Inspired by Daniel Odier's book "Desire", I am changing techniques, but retaining my pledge of meditation for 108 days consecutively. Instead of requiring myself to sit in classical meditation for 20 minutes, I am going to take mindfulness breaks for 15-30 seconds each, and I'm aiming for 10 times an hour-every 6 minutes or so. So I will have been present for closer to 30-60 minutes daily, instead of just 20.
The shift from traditional practice is in line with my heart and experiences. I believe that forcing things is never as fruitful as allowing interest or delight to guide the consciousness freely.
I rather enjoy sitting to meditate directly after my asana practice. I can feel such a delightful pulsation of energy throbbing through me, I am joyful to just be. At other times, I'd rather delight in my senses, and get a similar experience from taking in a sunset, tree, fresh air, the wind, my child, colors or textures, sounds, Cooking, cleaning, gardening, movement, playing uninhibitedly with my son... life, I'd rather delight in living life.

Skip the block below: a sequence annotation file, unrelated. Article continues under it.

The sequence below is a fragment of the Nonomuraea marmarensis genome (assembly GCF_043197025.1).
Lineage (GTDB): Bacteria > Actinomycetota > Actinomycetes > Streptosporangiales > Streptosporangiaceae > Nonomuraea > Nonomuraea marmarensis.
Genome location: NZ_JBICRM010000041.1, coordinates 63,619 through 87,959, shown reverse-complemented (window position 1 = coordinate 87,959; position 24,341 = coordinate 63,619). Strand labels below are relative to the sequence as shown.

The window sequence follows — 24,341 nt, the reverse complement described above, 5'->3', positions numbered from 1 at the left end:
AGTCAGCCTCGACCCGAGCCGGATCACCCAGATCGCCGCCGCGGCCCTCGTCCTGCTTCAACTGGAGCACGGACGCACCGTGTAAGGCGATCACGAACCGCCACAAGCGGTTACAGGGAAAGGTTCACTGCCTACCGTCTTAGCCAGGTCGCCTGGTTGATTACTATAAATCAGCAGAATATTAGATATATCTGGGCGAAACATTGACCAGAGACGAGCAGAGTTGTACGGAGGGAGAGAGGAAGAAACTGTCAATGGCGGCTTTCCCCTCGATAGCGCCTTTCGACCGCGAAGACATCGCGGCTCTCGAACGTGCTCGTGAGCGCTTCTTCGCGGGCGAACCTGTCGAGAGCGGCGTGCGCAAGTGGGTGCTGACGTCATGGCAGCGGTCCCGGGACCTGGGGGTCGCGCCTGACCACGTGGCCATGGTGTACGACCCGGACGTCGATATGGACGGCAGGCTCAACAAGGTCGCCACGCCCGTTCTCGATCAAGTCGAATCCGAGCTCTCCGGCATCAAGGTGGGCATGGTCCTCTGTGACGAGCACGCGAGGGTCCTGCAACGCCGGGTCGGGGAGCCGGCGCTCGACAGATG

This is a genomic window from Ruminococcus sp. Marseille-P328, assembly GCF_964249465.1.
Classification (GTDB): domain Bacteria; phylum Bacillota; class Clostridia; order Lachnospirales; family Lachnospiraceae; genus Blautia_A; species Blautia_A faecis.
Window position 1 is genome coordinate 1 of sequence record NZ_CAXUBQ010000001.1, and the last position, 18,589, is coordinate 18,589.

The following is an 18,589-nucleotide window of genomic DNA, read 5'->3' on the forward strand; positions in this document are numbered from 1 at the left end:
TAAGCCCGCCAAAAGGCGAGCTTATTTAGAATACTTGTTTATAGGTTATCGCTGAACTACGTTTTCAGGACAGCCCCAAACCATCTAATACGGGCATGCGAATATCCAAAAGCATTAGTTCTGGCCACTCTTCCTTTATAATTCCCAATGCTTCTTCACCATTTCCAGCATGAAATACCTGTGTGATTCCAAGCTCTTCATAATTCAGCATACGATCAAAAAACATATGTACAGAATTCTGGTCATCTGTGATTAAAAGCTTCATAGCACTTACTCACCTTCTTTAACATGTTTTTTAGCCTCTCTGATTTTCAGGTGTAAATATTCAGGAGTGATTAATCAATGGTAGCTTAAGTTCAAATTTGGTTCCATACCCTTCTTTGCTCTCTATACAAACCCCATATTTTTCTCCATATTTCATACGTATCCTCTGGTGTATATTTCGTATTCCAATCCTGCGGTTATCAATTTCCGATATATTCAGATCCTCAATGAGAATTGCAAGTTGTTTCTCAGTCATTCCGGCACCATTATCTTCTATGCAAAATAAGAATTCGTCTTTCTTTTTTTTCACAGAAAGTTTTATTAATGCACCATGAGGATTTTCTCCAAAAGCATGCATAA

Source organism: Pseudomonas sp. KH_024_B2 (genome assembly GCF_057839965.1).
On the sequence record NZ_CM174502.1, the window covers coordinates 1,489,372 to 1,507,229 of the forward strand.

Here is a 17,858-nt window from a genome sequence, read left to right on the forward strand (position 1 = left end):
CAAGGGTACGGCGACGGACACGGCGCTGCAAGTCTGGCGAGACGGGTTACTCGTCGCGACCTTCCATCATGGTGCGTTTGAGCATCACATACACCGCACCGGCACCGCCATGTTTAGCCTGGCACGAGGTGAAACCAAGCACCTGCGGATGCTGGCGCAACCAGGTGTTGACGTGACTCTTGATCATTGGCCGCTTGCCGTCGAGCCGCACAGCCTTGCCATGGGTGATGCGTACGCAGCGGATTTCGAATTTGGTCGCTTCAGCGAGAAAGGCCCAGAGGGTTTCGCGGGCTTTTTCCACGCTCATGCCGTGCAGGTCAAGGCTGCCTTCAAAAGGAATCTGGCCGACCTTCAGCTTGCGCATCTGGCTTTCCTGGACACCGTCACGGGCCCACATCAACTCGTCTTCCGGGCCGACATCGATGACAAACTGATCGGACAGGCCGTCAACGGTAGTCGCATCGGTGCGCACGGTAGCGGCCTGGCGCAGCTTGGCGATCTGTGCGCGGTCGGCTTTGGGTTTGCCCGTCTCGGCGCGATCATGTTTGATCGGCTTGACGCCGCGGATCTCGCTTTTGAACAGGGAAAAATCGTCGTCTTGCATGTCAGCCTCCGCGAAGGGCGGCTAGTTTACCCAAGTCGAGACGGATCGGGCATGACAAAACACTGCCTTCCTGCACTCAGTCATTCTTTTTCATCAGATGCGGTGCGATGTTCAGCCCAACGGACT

It's a very high feeling to live this way. Its highly devotional. It's a kind of ecstatic feeling, like being turned-on or post-sex relaxation, but its not sexual. Its the same high, the same jovial loving-bliss, free of worries, energized but totally smooth and mellow, very sacred. Its like being in love, but without one particular target. I think this is where yoga is leading, what enlightenment is like- a constant loving, blissful, ecstatic state, no hesitation, just intuitive from the heart-center.
It's my asana practice that feeds this level of consciousness, it frees my body and brings it into harmony. My asana practice is a pilgrimage within, a long drink from the well. The rest of my practice is in taking sips while living life boldly and blissfully. By drinking from the Source frequently, a level of peace, openess and joy is maintained and fueled by life itself. Instead of being frustrated because I can't maintain continuous mindfulness, the intention to sip whenever I remember to is powerfully affirmative and profoundly effective. It has brought me full-circle in a mature way.
This is how I intend to practice.